Romanian cinema triumphs again with top Berlin award

BERLIN Sun Feb 17, 2013 4:03pm IST

Director Calin Peter Netzer holds the Golden Bear award he received for the Best Film for ''Pozitia Copilului'' (Child's Pose) at the 63rd Berlinale International Film Festival in Berlin February 16, 2013. REUTERS/Tobias Schwarz

Director Calin Peter Netzer holds the Golden Bear award he received for the Best Film for ''Pozitia Copilului'' (Child's Pose) at the 63rd Berlinale International Film Festival in Berlin February 16, 2013.

Credit: Reuters/Tobias Schwarz

BERLIN (Reuters) - Romania claimed another major scalp on the European film festival circuit this weekend when "Child's Pose" won the Golden Bear in Berlin, underlining the country's emergence as a powerhouse of hard-hitting cinema in the post-Communist era.

The film, directed by Calin Peter Netzer, tells the story of Cornelia, an obsessive mother who uses every trick in the book to prevent her son from going to jail after he kills a boy in a car accident.

It is the latest in a long list of critical hits that have enjoyed startling success at festivals like Berlin and Cannes in recent years, helping to bring Romania's cinema to a wider audience.

Some of Romania's top directors, who have enjoyed the artistic freedom that flourished after the death of Communist dictator Nicolae Ceausescu in 1989, dismiss talk of a cinematic "new wave", saying it lumps together very different styles and stories.

But ever since Cristi Puiu's "The Death of Mr. Lazarescu" hit Cannes in 2005, and two years later his compatriot Cristian Mungiu won the coveted Palme d'Or there for the harrowing abortion drama "4 Months, 3 Weeks and 2 Days", Romanian cinema has been firmly on the map.

"It is an acknowledgement, I think, that Romanian cinema is still producing good quality cinema and has been for a few years and it is a good endowment that it is still like this," Netzer told Reuters after receiving the Golden Bear for best film.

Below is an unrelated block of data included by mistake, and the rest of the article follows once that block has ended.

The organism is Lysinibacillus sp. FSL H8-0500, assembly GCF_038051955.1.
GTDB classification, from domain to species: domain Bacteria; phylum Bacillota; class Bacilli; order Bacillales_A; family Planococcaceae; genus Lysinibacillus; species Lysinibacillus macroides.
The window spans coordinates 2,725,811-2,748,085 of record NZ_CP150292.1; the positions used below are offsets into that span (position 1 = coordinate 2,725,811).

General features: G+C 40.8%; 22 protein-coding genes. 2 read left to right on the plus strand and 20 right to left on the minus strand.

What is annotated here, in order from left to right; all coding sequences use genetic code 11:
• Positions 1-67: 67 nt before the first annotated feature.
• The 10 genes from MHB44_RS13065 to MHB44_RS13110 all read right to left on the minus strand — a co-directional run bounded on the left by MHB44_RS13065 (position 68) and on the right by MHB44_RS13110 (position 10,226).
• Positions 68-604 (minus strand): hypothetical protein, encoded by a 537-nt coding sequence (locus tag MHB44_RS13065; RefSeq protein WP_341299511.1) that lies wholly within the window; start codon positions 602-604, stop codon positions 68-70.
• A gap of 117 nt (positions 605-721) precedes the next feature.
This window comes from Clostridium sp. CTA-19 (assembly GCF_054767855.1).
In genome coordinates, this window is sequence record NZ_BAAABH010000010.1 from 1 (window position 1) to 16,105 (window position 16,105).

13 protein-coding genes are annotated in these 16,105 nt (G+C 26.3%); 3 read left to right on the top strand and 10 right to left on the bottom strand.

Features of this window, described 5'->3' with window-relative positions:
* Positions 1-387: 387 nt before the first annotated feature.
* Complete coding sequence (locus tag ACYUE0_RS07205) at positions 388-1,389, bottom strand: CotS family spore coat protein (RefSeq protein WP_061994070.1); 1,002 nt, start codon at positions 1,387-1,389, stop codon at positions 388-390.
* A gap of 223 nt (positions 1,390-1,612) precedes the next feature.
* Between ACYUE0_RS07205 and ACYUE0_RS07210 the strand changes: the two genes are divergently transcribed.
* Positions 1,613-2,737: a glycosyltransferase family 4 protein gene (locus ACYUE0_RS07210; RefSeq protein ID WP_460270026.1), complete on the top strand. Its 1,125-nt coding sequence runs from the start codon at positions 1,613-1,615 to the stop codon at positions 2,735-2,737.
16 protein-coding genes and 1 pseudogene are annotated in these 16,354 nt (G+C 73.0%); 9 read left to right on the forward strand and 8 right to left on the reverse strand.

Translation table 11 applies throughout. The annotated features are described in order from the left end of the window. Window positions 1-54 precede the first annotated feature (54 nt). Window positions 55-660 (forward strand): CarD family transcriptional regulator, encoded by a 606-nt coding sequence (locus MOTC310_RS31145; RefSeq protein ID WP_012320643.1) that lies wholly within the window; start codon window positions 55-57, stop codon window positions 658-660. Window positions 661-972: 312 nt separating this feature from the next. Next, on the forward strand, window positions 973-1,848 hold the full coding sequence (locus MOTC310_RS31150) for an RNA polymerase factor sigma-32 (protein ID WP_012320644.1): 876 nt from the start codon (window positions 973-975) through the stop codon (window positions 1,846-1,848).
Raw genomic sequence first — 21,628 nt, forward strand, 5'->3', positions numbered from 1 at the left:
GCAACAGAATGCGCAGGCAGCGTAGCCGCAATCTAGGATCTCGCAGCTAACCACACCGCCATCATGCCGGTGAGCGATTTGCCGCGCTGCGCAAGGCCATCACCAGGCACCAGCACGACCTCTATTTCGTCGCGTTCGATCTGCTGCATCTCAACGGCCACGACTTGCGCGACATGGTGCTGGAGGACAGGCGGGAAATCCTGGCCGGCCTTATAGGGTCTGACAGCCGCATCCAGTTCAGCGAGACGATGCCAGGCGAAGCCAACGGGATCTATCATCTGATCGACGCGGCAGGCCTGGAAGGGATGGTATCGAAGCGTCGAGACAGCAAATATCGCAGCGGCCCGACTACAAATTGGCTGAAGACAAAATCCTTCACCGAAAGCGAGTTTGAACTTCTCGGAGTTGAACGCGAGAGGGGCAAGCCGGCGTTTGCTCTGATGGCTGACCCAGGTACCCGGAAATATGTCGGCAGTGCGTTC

UNFLINCHING STORYTELLING

While each film differs, there is a common thread of unflinching storytelling and compelling human drama often laid out against the backdrop of a cold and uncaring society.

Netzer said "Child's Pose" was not a critique of Romania today, despite its unflattering portrayal of flashy materialism and casual corruption among the nouveau riche.

"I think basically this is about a relationship, a kind of pathological relationship between mother and son," he told reporters in Berlin after the closing ceremony late on Saturday.

"The rest - the corruption, the framework, the context, all of that is on a separate level and is really only a backdrop."

Victory in Berlin is likely to give the movie a major boost in terms of distribution in Romania and beyond, although some critics wondered whether the alienating figures of both mother and son might limit its appeal.

"There's an instant bond the audience has with the two young women in '4 Months...' which we are deliberately not supposed to have in 'Child's Pose'," said Jay Weissberg, critic at trade publication Variety.

"The mother is a monstrous figure and her son is even worse."

However he, like many others, was impressed by Luminita Gheorghiu's portrayal of Cornelia, one of several standout performances in Berlin-nominated films by mature actresses making the most of the kind of parts rarely written in Hollywood.

Paulina Garcia was the popular winner of the best actress Silver Bear for her turn in Chilean film "Gloria", in which she plays a 58-year-old divorcee who sets out to live life to the full despite her setbacks.

"We all face crossroads in our lives where we can retreat into ourselves or we can hit the dance floor," said "Gloria" director Sebastian Lelio of his character.

The biggest surprise at the Berlin awards ceremony was the best actor prize going to Nazif Mujic, a Bosnian Roma who had never acted before and had to be talked into playing himself in a drama based on his real-life ordeal.

"An Episode in the Life of an Iron Picker", made for just 30,000 euros, tells the story of how Bosnian hospitals refused to operate on his wife after she miscarried because she was not insured, despite the fact that her life was in danger.

Best director went to U.S. filmmaker David Gordon Green for his quirky road movie "Prince Avalanche" and Iranian entry "Closed Curtain" picked up the best script prize for directors Kamboziya Partovi and Jafar Panahi.

Panahi made the movie in secret in defiance of a 20-year filmmaking ban and was not allowed to travel to Berlin to collect his award.

"Tradition and culture remain, politicians come and go," Partovi told reporters after receiving the honour. (Reporting by Mike Collett-White; Editing by Andrew Heavens)

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